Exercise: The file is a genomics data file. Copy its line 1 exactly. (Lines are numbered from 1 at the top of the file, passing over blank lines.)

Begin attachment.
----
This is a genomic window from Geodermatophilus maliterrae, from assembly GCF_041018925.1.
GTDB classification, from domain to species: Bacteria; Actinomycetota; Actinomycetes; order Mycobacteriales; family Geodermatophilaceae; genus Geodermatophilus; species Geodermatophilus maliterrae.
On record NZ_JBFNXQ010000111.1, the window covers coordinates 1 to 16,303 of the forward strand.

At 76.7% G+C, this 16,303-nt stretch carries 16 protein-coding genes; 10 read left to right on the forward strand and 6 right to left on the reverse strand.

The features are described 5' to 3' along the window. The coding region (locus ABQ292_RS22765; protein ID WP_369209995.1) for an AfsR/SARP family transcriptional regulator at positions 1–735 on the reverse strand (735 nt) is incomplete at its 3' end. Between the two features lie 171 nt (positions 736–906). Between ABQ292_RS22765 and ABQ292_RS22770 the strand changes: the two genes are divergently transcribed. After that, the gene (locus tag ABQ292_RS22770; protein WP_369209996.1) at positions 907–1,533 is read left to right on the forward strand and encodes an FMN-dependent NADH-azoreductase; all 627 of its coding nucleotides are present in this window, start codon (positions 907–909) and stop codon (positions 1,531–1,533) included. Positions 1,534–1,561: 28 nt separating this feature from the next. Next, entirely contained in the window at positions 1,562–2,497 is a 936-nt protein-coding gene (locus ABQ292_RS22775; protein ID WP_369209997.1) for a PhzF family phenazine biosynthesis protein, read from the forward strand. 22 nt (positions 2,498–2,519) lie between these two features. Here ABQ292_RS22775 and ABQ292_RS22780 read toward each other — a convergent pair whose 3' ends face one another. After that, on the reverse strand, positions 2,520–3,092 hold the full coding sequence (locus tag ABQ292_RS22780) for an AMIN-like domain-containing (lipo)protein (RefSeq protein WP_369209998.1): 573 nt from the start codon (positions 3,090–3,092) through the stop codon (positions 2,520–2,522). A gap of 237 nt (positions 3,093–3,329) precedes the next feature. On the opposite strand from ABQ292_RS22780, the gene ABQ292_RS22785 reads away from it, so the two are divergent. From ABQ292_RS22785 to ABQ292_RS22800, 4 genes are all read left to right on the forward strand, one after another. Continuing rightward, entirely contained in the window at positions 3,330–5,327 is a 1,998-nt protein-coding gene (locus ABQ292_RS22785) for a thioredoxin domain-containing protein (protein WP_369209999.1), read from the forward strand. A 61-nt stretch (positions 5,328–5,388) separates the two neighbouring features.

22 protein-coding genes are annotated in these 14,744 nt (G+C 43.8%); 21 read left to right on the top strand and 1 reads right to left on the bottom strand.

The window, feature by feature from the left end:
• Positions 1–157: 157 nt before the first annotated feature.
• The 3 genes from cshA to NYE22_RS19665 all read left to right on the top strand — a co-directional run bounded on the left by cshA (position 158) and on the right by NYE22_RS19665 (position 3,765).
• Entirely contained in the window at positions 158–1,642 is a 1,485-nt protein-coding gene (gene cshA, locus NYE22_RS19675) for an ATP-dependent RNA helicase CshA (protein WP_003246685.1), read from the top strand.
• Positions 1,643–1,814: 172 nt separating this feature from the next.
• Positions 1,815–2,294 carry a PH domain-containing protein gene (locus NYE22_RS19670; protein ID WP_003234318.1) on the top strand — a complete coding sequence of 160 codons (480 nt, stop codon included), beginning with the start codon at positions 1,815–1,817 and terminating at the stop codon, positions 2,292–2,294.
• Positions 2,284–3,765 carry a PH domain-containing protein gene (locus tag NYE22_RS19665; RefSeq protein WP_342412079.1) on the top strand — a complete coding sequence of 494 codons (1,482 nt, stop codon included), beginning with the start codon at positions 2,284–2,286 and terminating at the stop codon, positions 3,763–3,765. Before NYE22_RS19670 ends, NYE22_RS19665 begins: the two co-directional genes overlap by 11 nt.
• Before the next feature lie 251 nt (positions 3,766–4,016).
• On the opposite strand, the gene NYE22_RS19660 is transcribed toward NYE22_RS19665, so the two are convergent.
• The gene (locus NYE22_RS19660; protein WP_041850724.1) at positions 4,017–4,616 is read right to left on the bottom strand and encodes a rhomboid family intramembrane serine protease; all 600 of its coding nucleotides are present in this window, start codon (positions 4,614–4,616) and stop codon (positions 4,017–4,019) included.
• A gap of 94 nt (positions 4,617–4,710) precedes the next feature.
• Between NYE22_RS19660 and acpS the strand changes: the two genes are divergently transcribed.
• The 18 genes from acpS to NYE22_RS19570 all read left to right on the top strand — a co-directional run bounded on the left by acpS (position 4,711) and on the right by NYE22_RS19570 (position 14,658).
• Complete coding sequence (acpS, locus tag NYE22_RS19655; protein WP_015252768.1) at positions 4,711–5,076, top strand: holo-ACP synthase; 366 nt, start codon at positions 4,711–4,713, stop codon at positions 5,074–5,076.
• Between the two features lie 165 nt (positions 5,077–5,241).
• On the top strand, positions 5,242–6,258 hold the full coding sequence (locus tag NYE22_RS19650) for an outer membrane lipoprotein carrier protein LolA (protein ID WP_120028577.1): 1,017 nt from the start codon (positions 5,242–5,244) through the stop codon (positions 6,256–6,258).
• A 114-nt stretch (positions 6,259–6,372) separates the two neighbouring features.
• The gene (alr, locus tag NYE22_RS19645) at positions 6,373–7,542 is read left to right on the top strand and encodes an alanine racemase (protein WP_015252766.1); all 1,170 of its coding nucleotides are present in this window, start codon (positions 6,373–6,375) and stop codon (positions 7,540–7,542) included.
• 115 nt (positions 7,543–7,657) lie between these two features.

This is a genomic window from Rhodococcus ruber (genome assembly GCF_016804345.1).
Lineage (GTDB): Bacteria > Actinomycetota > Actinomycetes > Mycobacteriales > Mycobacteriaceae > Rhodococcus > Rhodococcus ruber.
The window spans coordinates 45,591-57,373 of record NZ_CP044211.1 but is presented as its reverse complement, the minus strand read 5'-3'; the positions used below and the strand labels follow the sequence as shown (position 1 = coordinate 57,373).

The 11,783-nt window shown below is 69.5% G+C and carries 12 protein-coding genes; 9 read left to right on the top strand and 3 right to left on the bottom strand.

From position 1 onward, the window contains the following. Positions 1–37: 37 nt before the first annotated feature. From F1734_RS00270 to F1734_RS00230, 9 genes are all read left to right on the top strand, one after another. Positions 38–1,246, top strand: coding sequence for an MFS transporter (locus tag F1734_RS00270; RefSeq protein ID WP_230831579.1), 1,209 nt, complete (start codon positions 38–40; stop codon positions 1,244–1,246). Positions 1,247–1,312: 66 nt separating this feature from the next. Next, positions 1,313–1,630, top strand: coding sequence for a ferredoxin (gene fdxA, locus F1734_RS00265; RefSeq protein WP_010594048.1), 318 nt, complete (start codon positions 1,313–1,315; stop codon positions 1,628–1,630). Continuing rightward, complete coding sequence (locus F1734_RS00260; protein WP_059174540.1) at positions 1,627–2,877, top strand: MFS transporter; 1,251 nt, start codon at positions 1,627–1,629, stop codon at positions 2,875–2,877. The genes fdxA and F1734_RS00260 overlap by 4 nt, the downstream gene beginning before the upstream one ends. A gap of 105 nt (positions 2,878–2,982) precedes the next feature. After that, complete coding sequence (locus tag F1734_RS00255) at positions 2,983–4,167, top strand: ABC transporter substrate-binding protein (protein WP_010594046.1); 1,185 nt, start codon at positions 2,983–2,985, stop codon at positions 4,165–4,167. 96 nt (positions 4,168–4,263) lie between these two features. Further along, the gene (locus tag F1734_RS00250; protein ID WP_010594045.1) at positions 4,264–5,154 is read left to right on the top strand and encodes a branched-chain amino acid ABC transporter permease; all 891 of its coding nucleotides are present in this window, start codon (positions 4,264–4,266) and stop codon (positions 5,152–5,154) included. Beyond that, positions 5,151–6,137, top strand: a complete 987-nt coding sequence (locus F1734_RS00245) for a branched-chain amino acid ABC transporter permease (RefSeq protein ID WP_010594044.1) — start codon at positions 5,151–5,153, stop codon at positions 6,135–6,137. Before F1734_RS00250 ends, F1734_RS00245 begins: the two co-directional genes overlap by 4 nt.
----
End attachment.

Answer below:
This is a genomic window from Geodermatophilus maliterrae, from assembly GCF_041018925.1.